Laase House. Built in 1900 on a piece of land purchased in 1897 from its original owners, and now a historic landmark in the town of Lakewood,  Colorado. 

I purchased this house in June of 2021, after deciding it was time to come down from the dizzying heights of my little cabin on the road up to Mt. Evans, where the winters were proving too harsh and the summers too full of the danger of wildfires for my comfort level. In another 4 or 5 years I hope to be able to retire. It is time to move closer to town.

I've always had an innate reverence for older homes. I grew up in Cranford, NJ in a house that was built in the 1930's and still had some old antiques from the past lives of former owners stashed in the basement when we moved in. I love the workmanship, the stylish graces that are no longer cost effective to build into a home. I love the sense of history, and the sense of the many lives lived in this refuge over the past hundred and twenty years. When you embrace a home like this, it feels as if it embraces you right back. It knows what it means to be a home. It has experience at sheltering a family. I fell in love with Laase House the minute I saw it.

This is the story, still to evolve, of a dream. A dream of a garden - one might even call it my Secret Garden. I was such a fan of the novel by Frances Hodgson Burnett - it spoke to me about regeneration, something unloved and unwanted could seem to be dead, but still be brought back to life.

Laase House, back in its early days, was the main home to a farm that I am told consisted mostly of fruit trees. Gradually it was sub divided and sold off to provide housing for soldiers returning from service to our country overseas. Its gardens were forgotten over the years and replaced by landscaping and landscape fabric that have nearly destroyed the soil. Difficult to maintain grass dies off each year as the summers get hotter and hotter.  Weeds from the drainage ditch in front of the house invade the lawn, such as it is.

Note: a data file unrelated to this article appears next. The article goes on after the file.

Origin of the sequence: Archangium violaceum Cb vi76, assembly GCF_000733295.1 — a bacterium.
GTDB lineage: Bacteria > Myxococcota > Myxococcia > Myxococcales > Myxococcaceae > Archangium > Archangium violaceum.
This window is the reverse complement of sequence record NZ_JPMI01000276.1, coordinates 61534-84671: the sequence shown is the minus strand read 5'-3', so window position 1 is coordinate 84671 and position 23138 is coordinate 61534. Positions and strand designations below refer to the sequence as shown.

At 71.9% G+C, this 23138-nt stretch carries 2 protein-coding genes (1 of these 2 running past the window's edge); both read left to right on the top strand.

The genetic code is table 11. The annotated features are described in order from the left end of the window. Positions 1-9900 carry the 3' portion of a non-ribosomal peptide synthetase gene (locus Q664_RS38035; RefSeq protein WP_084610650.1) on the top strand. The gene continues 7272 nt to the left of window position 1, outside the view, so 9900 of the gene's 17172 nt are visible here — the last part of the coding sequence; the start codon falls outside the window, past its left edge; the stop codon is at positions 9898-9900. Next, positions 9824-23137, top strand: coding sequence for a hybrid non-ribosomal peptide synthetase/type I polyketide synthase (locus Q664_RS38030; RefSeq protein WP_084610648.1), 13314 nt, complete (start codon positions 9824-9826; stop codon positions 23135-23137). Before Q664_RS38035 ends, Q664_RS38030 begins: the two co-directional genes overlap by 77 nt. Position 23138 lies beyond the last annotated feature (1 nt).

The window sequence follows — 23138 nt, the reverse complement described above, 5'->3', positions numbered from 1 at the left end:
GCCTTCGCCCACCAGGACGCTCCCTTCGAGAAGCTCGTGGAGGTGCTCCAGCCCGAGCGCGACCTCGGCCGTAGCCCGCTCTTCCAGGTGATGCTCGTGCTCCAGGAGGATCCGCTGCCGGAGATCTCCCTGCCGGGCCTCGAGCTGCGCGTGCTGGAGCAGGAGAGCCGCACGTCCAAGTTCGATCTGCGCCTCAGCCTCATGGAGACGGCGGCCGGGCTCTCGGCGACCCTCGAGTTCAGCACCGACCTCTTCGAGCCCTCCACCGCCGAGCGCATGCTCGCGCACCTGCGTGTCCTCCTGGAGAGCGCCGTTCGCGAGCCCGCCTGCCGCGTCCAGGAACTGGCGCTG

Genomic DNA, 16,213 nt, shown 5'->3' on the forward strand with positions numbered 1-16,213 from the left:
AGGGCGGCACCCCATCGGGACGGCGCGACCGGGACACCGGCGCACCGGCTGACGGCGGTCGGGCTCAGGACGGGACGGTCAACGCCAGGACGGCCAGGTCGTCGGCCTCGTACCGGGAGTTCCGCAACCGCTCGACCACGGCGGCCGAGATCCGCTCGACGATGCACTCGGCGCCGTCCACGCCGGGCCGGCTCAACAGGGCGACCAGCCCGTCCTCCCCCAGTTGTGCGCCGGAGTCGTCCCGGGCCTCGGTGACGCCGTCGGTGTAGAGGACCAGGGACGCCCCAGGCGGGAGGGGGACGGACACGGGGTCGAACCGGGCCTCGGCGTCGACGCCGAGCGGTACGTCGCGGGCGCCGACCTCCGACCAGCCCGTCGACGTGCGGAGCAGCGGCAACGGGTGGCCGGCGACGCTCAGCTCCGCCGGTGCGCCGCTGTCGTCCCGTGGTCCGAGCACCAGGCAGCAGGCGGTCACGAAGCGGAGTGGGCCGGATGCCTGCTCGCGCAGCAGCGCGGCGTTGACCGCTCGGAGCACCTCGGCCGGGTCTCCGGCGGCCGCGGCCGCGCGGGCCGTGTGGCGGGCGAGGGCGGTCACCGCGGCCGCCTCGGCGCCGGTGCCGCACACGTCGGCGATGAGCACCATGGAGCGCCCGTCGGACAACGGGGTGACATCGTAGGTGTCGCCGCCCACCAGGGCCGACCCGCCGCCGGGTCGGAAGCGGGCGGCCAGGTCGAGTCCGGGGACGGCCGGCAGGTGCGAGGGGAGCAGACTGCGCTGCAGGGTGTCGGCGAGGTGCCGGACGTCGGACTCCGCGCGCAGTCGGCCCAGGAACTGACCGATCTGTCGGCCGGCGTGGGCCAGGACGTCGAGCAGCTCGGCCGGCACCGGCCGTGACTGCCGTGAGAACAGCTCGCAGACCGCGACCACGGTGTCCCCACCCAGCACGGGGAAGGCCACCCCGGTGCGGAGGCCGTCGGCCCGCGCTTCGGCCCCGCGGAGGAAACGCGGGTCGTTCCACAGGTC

It's a grand old house, but it looks sad right now, to me, that nothing really grows here. It wants to be a farmhouse again, it tells me. Old homes tend to speak to me because I am willing to listen, I think.  And I AM listening, and I agree. 

I'm teaming up with a company called Thrive Lot. They specialize in just this thing - getting rid of the non native grass we all seem to love, and bringing a landscape back to nature, to something that is sustainable and gives back, instead of just constantly taking.

One of their Master Growers will be coming here soon to survey the land and see what we can do together to bring it back to its former glory... well maybe not to that, but hopefully to something better, more sustainable, and something that will give back by supporting pollinators, helping to feed people... and simply being beautiful.

As it is, today - summer of 2021

Ditch filled with invasive weeds that migrate to the yard

Home as seen from the street

Barren courtyard and backyard - really need some love back here!

I'll let you all know how it goes - it is going to be a journey, but land is a limited commodity - they're not making much more of it these days. Can this land become fruitful again? Time and sweat will be involved, along with the help of some experts. Let's see how it goes!

You saw her bathing on the roof...

 Or - the unstoppable force meets the immoveable object.... Today was the day that we moved the big cast iron clawfoot tub from the garage t...